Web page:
Pellets of sintered ZrN were studied to optimize the mechanical properties and microstructures needed in nitride fuel pellets, using ZrN as a surrogate for actinide nitrides and as potential component in low fertile and inert matrix fuels. Samples were prepared via sintering in either Ar or N2 (with and without 6% H2) and at 1300 °C or 1600 °C. A significant difference in the hardness was measured ranging from 1000 (Kg/mm2) in samples sintered at 1600 °C in argon to 100 (Kg/mm2) in samples sintered at 1300 °C in nitrogen. Samples with 6% hydrogen added to the sintering environment experienced a decrease in hardness, as well as an increase in intergranular cracking as compared to samples sintered without hydrogen, suggesting hydrogen embrittlement. Grain size was more uniform in samples sintered in pure Ar as compared to Ar-H2, while the latter had a larger fraction of high angle grain boundaries than the former. Cracking around indents had a clear tendency to follow high angle boundaries, which were found to be intrinsically weak in ZrN.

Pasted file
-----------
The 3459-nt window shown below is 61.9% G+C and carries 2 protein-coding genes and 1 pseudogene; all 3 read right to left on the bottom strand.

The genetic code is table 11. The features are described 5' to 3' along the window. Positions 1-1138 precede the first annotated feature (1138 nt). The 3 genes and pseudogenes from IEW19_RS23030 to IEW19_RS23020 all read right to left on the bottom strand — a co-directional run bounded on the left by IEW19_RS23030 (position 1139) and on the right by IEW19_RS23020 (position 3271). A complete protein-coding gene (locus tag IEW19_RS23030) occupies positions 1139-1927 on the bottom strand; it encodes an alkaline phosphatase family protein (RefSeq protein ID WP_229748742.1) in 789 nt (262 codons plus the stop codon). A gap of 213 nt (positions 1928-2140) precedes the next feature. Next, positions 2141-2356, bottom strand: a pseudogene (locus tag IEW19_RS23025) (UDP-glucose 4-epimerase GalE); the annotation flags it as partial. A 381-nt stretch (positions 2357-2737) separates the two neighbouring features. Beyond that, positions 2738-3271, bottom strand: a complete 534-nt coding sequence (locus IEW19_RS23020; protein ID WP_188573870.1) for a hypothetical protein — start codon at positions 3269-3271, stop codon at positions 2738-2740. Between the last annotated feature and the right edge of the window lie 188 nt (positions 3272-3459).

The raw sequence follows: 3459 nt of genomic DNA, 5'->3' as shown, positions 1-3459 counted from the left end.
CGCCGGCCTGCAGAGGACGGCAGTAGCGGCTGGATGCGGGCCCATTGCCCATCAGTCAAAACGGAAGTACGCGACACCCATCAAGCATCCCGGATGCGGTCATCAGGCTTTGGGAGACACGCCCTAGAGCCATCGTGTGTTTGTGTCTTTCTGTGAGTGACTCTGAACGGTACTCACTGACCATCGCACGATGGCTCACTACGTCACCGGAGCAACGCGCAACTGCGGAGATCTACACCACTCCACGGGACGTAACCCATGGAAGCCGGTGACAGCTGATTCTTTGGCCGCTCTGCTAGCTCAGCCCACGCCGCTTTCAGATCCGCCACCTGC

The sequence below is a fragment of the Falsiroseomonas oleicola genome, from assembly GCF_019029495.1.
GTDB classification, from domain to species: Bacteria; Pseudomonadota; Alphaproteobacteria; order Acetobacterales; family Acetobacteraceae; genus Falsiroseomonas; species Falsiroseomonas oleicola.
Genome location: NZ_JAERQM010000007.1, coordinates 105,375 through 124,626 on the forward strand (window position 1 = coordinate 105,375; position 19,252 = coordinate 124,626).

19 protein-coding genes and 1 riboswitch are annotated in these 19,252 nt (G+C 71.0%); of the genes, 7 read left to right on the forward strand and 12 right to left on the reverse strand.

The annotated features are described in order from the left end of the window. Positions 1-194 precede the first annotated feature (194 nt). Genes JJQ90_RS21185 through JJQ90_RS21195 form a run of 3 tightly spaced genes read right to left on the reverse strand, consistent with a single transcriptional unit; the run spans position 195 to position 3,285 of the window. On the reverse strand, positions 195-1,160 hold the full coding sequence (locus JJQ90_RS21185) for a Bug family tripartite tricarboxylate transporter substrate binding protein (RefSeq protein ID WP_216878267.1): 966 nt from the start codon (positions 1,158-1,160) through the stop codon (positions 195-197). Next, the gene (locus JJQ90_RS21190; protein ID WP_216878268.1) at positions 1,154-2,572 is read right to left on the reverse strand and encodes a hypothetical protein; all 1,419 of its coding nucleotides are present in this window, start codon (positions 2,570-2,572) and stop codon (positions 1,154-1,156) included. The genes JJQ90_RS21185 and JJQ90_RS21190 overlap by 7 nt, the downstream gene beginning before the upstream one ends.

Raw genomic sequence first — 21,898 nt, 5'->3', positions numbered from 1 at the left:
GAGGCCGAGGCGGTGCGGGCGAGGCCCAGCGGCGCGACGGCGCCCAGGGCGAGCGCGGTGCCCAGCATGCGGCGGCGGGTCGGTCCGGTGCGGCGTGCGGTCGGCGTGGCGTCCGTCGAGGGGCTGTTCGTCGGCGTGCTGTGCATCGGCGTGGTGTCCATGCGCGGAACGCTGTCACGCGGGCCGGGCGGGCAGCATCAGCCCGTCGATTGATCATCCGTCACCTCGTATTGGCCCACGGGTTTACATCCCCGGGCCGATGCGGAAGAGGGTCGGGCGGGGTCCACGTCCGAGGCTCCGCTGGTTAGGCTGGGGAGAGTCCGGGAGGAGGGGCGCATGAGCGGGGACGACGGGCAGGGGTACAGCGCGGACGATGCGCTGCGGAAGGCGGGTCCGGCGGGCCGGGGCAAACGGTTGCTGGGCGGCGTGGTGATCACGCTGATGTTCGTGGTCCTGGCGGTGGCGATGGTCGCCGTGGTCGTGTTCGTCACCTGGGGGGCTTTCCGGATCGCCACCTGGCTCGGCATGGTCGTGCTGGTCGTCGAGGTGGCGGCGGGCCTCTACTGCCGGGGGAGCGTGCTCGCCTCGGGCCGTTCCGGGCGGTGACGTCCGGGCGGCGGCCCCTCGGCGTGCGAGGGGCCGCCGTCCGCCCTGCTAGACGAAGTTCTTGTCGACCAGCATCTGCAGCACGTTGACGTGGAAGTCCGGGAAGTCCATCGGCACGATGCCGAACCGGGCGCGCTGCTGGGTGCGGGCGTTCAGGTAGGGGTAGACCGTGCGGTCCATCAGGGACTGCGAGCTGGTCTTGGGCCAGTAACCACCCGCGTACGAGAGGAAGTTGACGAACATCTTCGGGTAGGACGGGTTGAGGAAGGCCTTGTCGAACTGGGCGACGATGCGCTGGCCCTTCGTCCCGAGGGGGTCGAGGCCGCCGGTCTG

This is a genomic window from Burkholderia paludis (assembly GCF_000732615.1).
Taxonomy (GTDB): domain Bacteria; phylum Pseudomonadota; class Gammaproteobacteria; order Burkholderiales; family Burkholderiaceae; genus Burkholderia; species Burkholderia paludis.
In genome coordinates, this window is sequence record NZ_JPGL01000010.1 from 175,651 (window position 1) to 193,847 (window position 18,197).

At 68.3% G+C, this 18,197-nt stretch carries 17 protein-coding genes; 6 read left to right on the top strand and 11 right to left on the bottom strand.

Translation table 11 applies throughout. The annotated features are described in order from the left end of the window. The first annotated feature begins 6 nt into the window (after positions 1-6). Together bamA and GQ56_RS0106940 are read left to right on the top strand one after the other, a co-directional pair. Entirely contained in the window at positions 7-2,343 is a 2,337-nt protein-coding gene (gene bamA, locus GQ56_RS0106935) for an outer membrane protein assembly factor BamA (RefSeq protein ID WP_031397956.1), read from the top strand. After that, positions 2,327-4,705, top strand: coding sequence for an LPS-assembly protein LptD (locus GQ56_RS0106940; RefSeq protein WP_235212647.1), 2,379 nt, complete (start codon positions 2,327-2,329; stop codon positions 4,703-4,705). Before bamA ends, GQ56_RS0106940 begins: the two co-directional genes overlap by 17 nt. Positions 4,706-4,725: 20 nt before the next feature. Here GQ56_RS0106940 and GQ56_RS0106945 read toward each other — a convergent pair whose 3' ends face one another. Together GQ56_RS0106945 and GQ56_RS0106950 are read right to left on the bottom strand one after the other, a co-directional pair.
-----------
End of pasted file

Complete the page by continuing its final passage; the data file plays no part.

ASJC Scopus subject areas
- Nuclear and High Energy Physics
- Materials Science(all)
- Nuclear Energy and Engineering